An artist doesn't have to be a great artist in order to be considered an artist.

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Harbal
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Re: Why is Rodin considered to be an artist?

Post by Harbal » Sat Jan 07, 2017 9:10 pm

Conde Lucanor wrote:
An artist doesn't have to impress everyone in order to be considered an artist.

A great artist doesn't have to impress everyone in order to be considered a great artist.

An artist doesn't have to be a great artist in order to be considered an artist.
Presumably, an artist merely has to be an artist in order to be considered an artist. Much in the same way as a cyclist has to ride a bike in order to be considered a cyclist. Or a wanker has to.... And so on.

uwot
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Re: Why is Rodin considered to be an artist?

Post by uwot » Sat Jan 07, 2017 9:55 pm

Harbal wrote:Presumably, an artist merely has to be an artist in order to be considered an artist. Much in the same way as a cyclist has to ride a bike in order to be considered a cyclist. Or a wanker has to.... And so on.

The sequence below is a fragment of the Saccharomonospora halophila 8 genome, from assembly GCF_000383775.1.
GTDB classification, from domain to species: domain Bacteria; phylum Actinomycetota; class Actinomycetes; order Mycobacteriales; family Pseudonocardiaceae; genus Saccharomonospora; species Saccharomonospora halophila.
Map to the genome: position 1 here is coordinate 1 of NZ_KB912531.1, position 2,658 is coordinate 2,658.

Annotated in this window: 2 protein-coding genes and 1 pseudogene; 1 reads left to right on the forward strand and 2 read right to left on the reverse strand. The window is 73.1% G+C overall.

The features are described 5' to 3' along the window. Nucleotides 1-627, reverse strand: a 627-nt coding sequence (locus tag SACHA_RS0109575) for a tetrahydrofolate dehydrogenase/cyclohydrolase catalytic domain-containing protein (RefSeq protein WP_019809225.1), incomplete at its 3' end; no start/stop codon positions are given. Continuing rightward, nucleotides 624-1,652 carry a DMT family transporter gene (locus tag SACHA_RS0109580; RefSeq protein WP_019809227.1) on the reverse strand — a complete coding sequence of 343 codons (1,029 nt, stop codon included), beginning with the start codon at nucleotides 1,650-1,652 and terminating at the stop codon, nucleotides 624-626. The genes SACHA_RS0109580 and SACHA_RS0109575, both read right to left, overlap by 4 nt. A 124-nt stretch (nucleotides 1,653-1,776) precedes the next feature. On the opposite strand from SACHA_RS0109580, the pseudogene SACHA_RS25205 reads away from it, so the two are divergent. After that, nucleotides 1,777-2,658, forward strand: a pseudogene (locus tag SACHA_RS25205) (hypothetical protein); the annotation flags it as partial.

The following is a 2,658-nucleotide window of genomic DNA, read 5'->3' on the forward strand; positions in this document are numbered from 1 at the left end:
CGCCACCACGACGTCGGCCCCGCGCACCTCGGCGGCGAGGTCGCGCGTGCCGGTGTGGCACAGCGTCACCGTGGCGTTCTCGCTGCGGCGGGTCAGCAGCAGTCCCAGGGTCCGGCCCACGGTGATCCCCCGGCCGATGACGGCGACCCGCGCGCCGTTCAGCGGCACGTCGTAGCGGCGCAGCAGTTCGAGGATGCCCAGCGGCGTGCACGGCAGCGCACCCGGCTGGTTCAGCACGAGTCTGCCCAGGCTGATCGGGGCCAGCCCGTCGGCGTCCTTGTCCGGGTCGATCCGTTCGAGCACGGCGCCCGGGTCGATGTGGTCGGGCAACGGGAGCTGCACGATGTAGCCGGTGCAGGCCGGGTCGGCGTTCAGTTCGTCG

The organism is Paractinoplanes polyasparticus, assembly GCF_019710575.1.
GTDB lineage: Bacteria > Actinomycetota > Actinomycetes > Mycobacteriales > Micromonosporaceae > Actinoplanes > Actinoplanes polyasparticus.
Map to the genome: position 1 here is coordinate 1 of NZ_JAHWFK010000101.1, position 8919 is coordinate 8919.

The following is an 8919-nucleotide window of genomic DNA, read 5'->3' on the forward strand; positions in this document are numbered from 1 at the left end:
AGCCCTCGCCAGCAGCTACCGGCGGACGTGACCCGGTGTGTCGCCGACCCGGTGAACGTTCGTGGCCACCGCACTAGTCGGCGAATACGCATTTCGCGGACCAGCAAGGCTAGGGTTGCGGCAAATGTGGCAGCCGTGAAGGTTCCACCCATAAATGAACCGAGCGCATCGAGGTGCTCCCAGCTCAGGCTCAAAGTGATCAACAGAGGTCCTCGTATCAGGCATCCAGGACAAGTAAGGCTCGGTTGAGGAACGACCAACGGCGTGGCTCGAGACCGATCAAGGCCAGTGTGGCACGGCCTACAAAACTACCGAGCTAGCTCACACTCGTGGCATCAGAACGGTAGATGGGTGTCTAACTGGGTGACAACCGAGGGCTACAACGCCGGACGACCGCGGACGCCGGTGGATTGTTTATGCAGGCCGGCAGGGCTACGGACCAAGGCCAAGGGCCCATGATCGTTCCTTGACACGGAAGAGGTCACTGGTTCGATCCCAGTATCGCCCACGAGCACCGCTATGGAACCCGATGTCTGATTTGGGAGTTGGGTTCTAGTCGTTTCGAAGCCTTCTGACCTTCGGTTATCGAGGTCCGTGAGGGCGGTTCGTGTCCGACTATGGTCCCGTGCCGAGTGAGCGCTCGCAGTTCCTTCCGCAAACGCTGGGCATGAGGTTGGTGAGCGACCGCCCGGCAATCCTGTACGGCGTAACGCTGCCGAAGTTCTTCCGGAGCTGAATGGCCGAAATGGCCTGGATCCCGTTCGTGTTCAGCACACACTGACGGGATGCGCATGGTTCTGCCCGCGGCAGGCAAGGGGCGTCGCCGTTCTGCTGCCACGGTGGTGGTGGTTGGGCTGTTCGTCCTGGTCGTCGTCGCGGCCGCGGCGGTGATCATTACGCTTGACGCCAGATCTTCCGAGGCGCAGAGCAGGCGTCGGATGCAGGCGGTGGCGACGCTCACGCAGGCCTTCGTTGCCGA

I'm with you there, up to a point. I know exactly what someone has to do to qualify as a cyclist. Being a wanker is straightforward too, and doesn't require wheels, but I'm not so clear about what activity makes someone an artist.

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Re: Why is Rodin considered to be an artist?

Post by Skip » Sun Jan 08, 2017 12:32 am

I think Rodin has impressed enough people who knew what they were looking at that he doesn't really need PhilX's certification.

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Re: Why is Rodin considered to be an artist?

Post by Pluto » Sun Jan 08, 2017 8:41 pm

Philosophy Explorer wrote:Frankly his works don't impress me.

PhilX
He is considered an artist because he acted like one, accepted the label, and made things that artists make, like sculptures and drawings. You not being impressed wouldn't be enough to strip him of the label. You'd have to build a theory around him being an imposter: someone pretending to be an artist, pulling it off, then continuing with the charade because the going was good. Or you would have to define your idea or position on why and how someone is or should be/can be, considered as an artist, and then say why Rodin does not fit your idea(l) or model.

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Re: Why is Rodin considered to be an artist?

Post by Pluto » Sun Jan 08, 2017 8:47 pm

the artist is an artist simply because he is faithful to reality, and has the technical skill to transfer reality from light reflecting off a source, through...